The Court found that this case was more in line with the General Dynamics fact pattern—until customers actually bought gasoline, there was no liability.
The taxpayer then turned to a backup position they had—that their program was covered by the “trading stamps” regulation found at Reg. §1.451‑1(a)(1). That regulation provides:
If an accrual method taxpayer issues trading stamps or premium coupons with sales, or an accrual method taxpayer is engaged in the business of selling trading stamps or premium coupons, and such stamps or coupons are redeemable by such taxpayer in merchandise, cash, or other property, the taxpayer should, in computing the income from such sales, subtract from gross receipts with respect to sales of such stamps or coupons (or from gross receipts with respect to sales with which trading stamps or coupons are issued) an amount equal to--
(i) The cost to the taxpayer of merchandise, cash, and other property used for redemption in the taxable year,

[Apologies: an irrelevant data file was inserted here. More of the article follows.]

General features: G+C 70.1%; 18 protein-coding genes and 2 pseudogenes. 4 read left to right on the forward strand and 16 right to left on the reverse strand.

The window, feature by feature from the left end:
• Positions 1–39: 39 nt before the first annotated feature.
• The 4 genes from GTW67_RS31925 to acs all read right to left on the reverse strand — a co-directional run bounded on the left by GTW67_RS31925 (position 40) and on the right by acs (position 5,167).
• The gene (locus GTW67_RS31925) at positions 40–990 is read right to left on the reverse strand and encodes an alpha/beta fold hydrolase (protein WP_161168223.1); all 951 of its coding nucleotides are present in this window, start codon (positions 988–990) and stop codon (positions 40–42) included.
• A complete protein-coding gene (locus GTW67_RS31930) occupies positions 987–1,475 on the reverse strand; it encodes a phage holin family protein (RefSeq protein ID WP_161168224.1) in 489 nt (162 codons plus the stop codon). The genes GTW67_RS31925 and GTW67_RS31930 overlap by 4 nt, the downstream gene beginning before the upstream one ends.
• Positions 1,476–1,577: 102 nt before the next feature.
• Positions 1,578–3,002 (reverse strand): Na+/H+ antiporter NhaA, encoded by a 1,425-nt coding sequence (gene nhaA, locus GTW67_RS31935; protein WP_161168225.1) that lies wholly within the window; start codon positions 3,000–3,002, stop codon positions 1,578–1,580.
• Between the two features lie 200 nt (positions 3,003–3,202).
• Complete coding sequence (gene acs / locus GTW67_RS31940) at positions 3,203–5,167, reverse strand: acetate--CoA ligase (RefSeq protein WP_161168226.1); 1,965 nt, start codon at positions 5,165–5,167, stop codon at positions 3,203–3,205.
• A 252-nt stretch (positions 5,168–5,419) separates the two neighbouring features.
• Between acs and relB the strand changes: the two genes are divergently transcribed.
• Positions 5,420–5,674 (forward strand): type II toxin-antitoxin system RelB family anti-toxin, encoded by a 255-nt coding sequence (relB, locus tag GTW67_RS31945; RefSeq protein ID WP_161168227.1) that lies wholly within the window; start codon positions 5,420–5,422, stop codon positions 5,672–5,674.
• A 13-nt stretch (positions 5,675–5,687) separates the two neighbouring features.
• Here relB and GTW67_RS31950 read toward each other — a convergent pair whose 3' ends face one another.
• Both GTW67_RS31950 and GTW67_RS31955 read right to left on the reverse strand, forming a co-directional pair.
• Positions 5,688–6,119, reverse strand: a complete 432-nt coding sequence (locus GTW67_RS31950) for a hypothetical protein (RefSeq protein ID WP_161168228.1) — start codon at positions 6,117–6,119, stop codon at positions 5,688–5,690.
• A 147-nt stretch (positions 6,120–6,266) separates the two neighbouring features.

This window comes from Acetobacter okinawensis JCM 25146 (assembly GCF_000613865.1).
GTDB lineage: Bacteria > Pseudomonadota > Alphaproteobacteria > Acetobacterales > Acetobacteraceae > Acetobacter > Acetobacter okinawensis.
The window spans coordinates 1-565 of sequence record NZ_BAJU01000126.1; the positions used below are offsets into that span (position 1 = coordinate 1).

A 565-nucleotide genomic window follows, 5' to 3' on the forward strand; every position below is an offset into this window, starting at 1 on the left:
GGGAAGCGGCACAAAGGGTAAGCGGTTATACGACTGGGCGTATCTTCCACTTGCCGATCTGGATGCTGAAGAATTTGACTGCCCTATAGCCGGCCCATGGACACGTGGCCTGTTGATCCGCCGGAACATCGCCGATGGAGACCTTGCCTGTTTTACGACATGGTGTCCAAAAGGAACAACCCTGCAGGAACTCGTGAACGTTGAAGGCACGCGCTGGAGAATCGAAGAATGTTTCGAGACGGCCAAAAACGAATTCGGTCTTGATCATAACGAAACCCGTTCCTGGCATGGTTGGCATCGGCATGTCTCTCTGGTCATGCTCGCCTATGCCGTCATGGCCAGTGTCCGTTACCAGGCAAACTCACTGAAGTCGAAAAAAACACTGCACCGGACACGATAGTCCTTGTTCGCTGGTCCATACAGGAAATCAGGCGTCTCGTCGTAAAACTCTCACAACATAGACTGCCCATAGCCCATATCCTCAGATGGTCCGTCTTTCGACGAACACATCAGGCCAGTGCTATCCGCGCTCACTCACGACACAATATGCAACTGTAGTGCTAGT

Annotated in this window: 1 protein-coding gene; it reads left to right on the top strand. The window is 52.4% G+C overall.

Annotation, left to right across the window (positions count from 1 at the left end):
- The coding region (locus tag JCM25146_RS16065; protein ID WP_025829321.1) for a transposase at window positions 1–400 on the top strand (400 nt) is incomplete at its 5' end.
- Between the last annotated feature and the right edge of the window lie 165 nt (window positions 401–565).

(ii) Plus the net addition to the provision for future redemptions during the taxable year (or less the net subtraction from the provision for future redemptions during the taxable year).
The taxpayer argued their program was like the trading stamps described in the regulation.
The Tax Court did not agree. Rather the Court found persuasive the position outlined by the IRS in Revenue Ruling 78‑212 that a program of issuing discount coupons that were not directly redeemable in merchandise, cash or other property, but rather simply gave discounts, was not a program described by the above regulation. A customer generally needs to purchase product from the taxpayer (in this case gasoline) in order to obtain the benefit.
The taxpayer argued that if a customer obtained enough “fuelperks!” that he/she could end up a free tank of gas. The Court held that the mere possibility that someone could obtain the free tank wasn’t enough. As the Court pointed out, that still required another transaction, and obtaining a free tank depended on the price of fuel when redemption was sought, since each “fuelperk!” gave the customer a 10 cent per gallon reduction in price.
Third Circuit Reversal
Giant Eagle appealed the Tax Court’s decision, and 2 of the three judges on the panel agreed that the Tax Court had come to the wrong conclusion. The majority concluded that Giant Eagle had met all requirements to claim the deduction at year end, rather than needing to wait until the customers actually redeemed their rewards.
The majority held: